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Denmark met Finland in the first game of Group B, with the Finns making their debut at a major international competition.

It was the home side that got the first on target, with Wind forcing Hradecky into a fine low save within seven minutes. The Danes were having most of the possession as expected with Finland being closed down quickly. Hradecky had to be alert to tip Hojberg’s header over the bar as the pressure continued.


Eriksen was the next to test Hradecky with the goalkeeper palming the ball away. Finland were not able to build up play with the ball, being forced to give up possession quickly. Pukki, their main threat, was left increasingly isolated with the three man Danish defence. Meanwhile, the home team kept attacking and looked set to open the scoring.


The game became a stop-start affair near the half hour mark with a few hard challenges and players staying down. However, the major shock came when Eriksen went down five minutes from halftime and was not moving. It turned out far more serious than anyone thought, with the players in tears and praying. The medical team stayed with him for 15 minutes on the pitch before he was carried off on a stretcher as the match was suspended. Since then, UEFA has confirmed that he is stable, awake and responding.


The match resumed at 20:30 CET with five minutes of the first half followed by a five minute break before the second half. Those five minutes went by without any noticeable incident with play clearly needing more minutes to heat up again.

Denmark kept up the pressure and pegged Finland back, blasting a couple of shots that went wide. However, it was the away side that took the very unexpected lead. Jere Uronen’s cross from the left was headed in by Joel Pohjanpalo with Schmeichel unable to claw the ball out strongly enough. It was Finland’s first ever goal at a major tournament finals.



The match became much more of an even contest after the goal, with Denmark struggling to break down the organised shape of the away side. Denmark had a great chance to equalise as Poulsen was fouled inside the penalty box. With Erisken off the pitch, Hojberg stepped up to take the spot kick and his truly awful attempt was easily saved by Hradecky down to his right.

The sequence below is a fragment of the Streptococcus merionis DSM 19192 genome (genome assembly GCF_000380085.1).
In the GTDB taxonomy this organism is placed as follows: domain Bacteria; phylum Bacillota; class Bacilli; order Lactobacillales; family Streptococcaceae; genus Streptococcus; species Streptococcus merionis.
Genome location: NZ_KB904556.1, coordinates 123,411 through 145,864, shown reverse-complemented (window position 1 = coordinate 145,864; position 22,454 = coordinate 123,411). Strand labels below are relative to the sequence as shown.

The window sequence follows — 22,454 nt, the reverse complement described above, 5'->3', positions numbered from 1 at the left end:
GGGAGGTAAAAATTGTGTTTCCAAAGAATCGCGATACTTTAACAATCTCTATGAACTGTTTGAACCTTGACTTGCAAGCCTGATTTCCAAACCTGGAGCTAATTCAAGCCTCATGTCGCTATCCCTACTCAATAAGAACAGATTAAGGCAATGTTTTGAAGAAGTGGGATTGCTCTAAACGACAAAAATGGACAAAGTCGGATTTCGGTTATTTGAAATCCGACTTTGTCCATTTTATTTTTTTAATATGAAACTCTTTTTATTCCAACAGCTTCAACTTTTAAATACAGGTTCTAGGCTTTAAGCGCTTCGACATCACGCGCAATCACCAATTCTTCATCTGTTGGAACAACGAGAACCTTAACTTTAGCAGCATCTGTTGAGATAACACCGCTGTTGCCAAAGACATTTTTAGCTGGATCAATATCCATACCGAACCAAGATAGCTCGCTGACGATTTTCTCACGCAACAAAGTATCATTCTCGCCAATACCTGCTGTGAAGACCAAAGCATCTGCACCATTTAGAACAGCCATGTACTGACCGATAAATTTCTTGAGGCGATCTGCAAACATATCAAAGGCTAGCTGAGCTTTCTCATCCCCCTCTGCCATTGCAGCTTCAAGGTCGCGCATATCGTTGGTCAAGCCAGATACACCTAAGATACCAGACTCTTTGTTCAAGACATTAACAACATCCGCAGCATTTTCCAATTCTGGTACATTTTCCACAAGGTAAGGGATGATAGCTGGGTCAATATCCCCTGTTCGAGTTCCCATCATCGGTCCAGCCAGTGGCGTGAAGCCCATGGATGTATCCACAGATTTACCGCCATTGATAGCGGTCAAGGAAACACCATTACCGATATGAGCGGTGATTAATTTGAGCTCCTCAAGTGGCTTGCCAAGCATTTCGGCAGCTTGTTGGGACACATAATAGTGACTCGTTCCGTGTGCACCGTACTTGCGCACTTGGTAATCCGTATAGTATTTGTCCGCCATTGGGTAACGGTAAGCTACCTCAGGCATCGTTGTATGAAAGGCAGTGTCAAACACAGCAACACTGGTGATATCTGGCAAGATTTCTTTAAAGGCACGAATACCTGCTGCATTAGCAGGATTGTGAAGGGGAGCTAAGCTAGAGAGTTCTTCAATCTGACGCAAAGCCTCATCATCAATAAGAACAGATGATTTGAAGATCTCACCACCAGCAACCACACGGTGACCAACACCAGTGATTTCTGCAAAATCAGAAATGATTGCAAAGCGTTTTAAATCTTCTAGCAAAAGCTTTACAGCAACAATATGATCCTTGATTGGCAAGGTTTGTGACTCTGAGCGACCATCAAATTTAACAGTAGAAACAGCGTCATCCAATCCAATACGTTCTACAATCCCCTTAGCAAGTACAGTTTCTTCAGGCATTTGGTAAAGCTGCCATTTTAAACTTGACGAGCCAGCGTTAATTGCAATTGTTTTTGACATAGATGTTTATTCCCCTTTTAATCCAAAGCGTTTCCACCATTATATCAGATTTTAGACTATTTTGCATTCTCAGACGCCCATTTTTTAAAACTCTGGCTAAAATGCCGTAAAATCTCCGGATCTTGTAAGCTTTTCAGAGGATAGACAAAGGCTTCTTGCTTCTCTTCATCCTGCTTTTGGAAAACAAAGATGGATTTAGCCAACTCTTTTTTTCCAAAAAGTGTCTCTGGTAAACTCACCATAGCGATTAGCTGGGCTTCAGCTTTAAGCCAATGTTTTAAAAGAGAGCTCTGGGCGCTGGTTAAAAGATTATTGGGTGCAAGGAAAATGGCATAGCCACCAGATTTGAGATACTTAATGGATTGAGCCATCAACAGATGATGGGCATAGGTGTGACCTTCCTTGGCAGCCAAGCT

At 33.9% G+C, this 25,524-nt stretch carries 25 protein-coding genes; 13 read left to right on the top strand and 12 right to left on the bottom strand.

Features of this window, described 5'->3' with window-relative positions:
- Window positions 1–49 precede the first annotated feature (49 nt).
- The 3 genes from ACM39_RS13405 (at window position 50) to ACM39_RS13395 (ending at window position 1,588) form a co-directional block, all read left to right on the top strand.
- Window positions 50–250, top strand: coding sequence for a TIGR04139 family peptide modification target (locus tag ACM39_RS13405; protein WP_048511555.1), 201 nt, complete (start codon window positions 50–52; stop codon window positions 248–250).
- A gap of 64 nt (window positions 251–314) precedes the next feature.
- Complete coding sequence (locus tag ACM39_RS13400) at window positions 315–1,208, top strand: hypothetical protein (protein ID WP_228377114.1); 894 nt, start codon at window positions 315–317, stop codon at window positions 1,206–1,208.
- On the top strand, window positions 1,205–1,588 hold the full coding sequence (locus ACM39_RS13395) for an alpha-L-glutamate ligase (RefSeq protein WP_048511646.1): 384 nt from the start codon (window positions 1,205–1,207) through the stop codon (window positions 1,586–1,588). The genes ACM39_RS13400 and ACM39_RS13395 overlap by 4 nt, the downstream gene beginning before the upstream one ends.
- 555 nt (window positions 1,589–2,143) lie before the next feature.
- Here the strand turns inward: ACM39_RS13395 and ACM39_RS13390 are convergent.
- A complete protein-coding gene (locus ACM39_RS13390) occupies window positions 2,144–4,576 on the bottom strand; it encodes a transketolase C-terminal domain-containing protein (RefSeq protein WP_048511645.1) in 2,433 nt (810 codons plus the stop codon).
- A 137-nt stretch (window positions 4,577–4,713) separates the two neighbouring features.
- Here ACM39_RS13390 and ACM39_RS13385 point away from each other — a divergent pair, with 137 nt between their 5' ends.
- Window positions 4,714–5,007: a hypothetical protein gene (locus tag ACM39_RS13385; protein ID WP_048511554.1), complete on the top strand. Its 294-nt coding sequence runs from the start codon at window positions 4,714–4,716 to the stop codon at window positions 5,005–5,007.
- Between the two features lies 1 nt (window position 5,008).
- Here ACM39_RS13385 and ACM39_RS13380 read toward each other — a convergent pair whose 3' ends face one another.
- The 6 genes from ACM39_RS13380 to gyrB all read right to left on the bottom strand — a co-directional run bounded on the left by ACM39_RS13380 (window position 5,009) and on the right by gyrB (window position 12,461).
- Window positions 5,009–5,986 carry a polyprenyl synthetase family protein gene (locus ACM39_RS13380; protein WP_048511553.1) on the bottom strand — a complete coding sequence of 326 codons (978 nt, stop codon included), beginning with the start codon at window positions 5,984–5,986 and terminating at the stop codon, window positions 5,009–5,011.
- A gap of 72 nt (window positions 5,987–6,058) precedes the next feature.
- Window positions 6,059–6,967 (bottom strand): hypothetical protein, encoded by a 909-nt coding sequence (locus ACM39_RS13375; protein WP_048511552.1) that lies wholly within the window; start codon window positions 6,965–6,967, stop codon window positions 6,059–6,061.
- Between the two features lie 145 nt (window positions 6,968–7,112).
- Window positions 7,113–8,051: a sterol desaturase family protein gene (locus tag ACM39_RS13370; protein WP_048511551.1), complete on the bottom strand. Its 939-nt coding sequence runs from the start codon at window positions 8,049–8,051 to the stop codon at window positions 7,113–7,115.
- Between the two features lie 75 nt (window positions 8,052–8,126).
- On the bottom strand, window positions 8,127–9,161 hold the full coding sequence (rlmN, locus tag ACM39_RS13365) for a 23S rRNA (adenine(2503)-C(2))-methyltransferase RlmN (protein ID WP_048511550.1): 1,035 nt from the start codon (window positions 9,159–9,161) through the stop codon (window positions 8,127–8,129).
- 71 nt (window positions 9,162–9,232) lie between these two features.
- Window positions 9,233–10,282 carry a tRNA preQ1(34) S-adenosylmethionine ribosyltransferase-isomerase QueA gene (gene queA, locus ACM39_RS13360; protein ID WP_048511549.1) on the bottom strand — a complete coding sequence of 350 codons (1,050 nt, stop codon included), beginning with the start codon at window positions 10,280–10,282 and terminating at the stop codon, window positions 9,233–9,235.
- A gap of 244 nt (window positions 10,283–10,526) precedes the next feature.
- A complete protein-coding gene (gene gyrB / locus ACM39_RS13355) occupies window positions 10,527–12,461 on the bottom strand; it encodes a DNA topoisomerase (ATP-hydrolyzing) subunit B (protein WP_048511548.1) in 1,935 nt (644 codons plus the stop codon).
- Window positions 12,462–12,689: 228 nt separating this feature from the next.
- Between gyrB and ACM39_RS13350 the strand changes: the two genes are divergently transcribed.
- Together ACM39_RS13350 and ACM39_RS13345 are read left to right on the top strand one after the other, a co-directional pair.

As the match entered the final ten minutes, Braithwaite’s cut back into the box found no takers with Finland forced to scramble it clear from in front of Hradecky. It was clear that all the Danish momentum from the first half had been lost after the incident with Eriksen, as Finland stayed resolute to win their first ever match at the Euros.


Here are the three key takeaways:



Eriksen has been the star man for Denmark for many years now. He was influential in all good things that the team were doing in this match, and were primed to lead at any moment. However, the events at the 40th minute mark altered the whole setting. A throw in at the far side of the pitch was followed by Eriksen just collapsing on his own and needing immediate medical attention.


Fans and players could be seen in tears and praying profusely as the match was suspended. Eriksen is now stable, awake and doing much better under professional help. There were many heroes in this- referee’s quick stoppage, players forming a shield around Eriksen, captain Simon Kjaer consoling others, and more. The supporters of both times were fully behind Eriksen all throughout the way as the match was restarted later.



Granted this was not the toughest test for the Danish team, but the way they dominated Finland spoke of their talent. In Eriksen, Delaney, Braithwaite, Hojberg all were right on the money from the off. They had 12 shots to Finland’s zero in the first half and only some dogged defending helped them remain level at halftime. Their defence too was top notch and it looked for certain that they would get their goal in the second half.



That proved to be a false dawn however, with Finland taking a shock lead just past the hour mark. Pohjanpalo’s header should have been saved by Schmeichel who got both hands on to the ball but let it squirm through. Things got from bad to worse when, after earning a penalty, Hojberg’s meek effort almost down the middle was bread and butter for Hradecky in goal. Denmark ended up losing the match, but clearly their evening was worse in a lot of other ways.



Finland, in their debut Euro match, did take time to settle into the game. There were nerves on display and they could not keep possession of the ball well enough. Most of their attacking play focused on letting Pukki chase the ball while their build up play was poor. Only some last ditch defending and sharp saves from Hradecky kept things level till halftime.


They went ahead in the 60th minute through with Union Berlin striker Pohjanpalo’s headed effort. Their fans were in absolute delirium and the mood inside the stadium was clearly now upbeat for the away side. Their first real mistake at the back came when Arajuuri fouled Poulsen inside the box. Hradecky, in supreme form, saved easily from Hojberg’s shot and the score remained 1-0. Finland kept Denmark at bay for the remaining time to seal a famous, famous win in Finnish history.


Ratul Ghosh
His name means Red and a fan of devilish food, which equals to his favourite team being Manchester United. Can be found sleeping or in front of the TV otherwise. Hates waking up early but loves staying up late for football.

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